Yesterday I reacted to the news, revealed during Wednesday’s State Board of Education meeting, that student achievement, as measured by standardized tests, flat-lined after four consecutive years of growth. I also discussed Education Commissioner Lamont Repollet’s proposal — already in progress despite Board members’ admonitions to Repollet last Spring to not lower standards — to, well, lower standards by creating easier tests in fewer grades. I noted that I didn’t have the data on achievement gaps.
I have the achievement gap data now and I’d like to offer some hypotheses for why our children’s steady gains in proficiency in English Language Arts (ELA) and math have started to backslide.
Let’s start with the achievement gaps. Here, I’m looking at the DOE data (no link, sorry) in ELA and math over the last five years of PARCC testing. I’ve compared two sets of subgroups: white students and Black students, and low-income students and all other students. (There is data for Asian students; in every category they scored higher than white students but let’s leave that be for now because Asian students comprise only about 10% of NJ students. There is also data for Latinx students; they scored better than Black students and worse than white students.)
The first year we administered PARCC tests in 2014-2015, the achievement gap in ELA between white students and Black students was 29.3 percentage points. In 2018-2019 the achievement gap for the same groups was 29.2, which is statistically insignificant.
In 2014-15 the achievement gap between low-income students and everyone else in ELA was 19.1 points. Last Spring it was 18.1 points. So one point better. Your call whether that change is significant.
Now let’s look at math. In 2014-15 the achievement gap between white and Black student was 27.6 points. In 2018-19 it was 31.7 points. This is statistically significant. It means that the achievement gap widened by 4 points, not a good sign.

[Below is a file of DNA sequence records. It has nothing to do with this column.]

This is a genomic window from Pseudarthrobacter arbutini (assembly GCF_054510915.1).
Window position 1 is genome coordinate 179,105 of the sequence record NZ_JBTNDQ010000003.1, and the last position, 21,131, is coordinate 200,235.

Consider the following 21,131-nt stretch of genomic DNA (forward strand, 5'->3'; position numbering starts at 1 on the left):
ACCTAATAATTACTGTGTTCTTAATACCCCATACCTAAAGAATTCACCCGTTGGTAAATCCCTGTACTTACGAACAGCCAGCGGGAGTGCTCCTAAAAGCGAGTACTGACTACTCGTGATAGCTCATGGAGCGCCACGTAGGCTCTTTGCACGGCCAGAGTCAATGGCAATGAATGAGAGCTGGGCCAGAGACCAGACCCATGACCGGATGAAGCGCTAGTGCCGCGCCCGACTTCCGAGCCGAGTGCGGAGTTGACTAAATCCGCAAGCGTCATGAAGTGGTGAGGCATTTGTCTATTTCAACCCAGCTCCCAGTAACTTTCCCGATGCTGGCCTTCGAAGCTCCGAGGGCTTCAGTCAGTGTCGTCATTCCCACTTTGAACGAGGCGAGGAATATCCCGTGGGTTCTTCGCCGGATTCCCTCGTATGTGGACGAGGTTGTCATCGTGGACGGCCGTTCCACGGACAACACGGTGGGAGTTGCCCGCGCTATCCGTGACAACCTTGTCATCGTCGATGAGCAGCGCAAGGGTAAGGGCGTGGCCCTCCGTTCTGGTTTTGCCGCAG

Regarding low-income students and everyone else in math, in 2014-2015 the achievement gap was 17.1 points. In 2018-19 it was 18.4 points. So that’s a little worse.
I’ll note that this data on achievement gaps tracks with what we call the “gold standard” of student assessments, NAEP testing, also known as “the Nation’s Report Card.”
Now let’s get to less data-driven discussion: Why has student achievement stalled in just this past year? And what is behind Repollet’s crusade (backed by Gov. Murphy) to lower standards and interfere with our ability to measure student growth, the most basic form of accountability for a Department of Education?
Gov. Murphy was inaugurated in January 2018 but during his campaign (and we all knew he’d beat Republican candidate Kim Guadagno) he was hailed by NJEA leaders as an ally. In fact, at the 2016 NJEA Convention, he swore to members that he would “get rid of PARCC Day 1.”
Additionally, during his campaign Murphy made clear his disdain for linking student academic growth to teacher evaluations, which was set in place — with transient support of NJEA bosses — during negotiations over the 2012 law called “Teacher Effectiveness and Accountability for the Children of New Jersey (TEACHNJ) Act.” The law requires “a provision ensuring that performance measures used in the rubric are linked to student achievement” — at the time, 30% of a teacher’s evaluation was linked to student outcomes, then temporarily reduced to 15% — but Murphy made it clear that he intended to lower that percentage even further.